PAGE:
Interview with Ms. Mary Bennet
Interview with Ms. Mary Bennet
It was beyond my expectation and belief that I could ever have located Ms Mary Bennet in the suburbs of London. In fact she had married a clerk who worked in the firm of her uncle Philip (information from Jane Austen’s Memoirs). All this happened much later. I never thought my trip to longbourn would end up in a cheapside suburb of London. From Longbourn, I learned that after the death of her parents Mary came to live with uncle Philip and finally got married to a clerk in his firm. On reaching her residence, I said: I am from Hapers inc., and the purpose of my visit is to conduct a special interview with you. Her face lit up suddenly. She lost no time in welcoming me in her inimitable style: Though much reduced in financial status now, she still displayed the same affectations and welcomed me thus:
“ I have the greatest pleasure in proposing a befitting welcome to the representative of the most prestigious organization in our empire”. She apologized profusely about the amenities in the house and added that her grand mansion in the country estate is undergoing renovation and this is only
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All these lengthy explanations from her brought into my mind the description of her character: Mary neither had ‘genius nor taste’ and vanity had given her a pedantic air and conceited manner. On the other hand Elizabeth was easy and unaffected. She was listened to with more pleasure than Mary though she did not play half so well as Mary. Mary, at the end of the long concerto, was glad to purchase praise and gratitude by Scotch and Irish airs. (Paraphrase: Chapter 6). Near the piano was an old bookshelf with a good collection of books. Most of it seemed to be those belonged to Mr. Bennet, her diseased father. Instead of offering me the basic courtesy of at least some snacks, she continued with her sanctimonious sermon on the importance of music art and culture in the lives of women. She said: “ Look at those books, my most prized possessions in this world. The rich legacy of my father.” I jumped in between and threw her this question: “ What do you think of your father? How has he influenced your life? Contrary to my expectation, she continued with her bombastic declarations of her own literary taste and finer creative talents. I reminded her that my prime objective was to record her feelings and memories about her dad, mom and her sisters.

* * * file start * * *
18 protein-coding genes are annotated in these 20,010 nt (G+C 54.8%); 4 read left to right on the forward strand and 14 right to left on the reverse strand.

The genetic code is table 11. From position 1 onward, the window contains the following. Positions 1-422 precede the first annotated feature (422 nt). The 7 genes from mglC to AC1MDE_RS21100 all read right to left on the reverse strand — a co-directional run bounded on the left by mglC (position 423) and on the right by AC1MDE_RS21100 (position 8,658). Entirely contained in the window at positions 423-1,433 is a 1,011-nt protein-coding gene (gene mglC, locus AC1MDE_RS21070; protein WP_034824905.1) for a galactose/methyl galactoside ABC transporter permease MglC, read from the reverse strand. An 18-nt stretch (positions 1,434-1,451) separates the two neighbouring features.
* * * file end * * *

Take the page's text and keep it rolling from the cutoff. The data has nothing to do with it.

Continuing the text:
“ Oh yes, she said. My Dad um… he was a great man. He often proclaimed publicly about my affinity to him in matters of literary and artistic inclinations. “What say you, Mary? For, you are a young lady of deep reflection I know, and read great books, and make extracts.” Mary wished to say something very sensible, but knew not how.” (Chapter 2). She continued further, his sole occupation was to digest the wisdom of ages enshrined in the books in his library. He was not mundane like my mum.”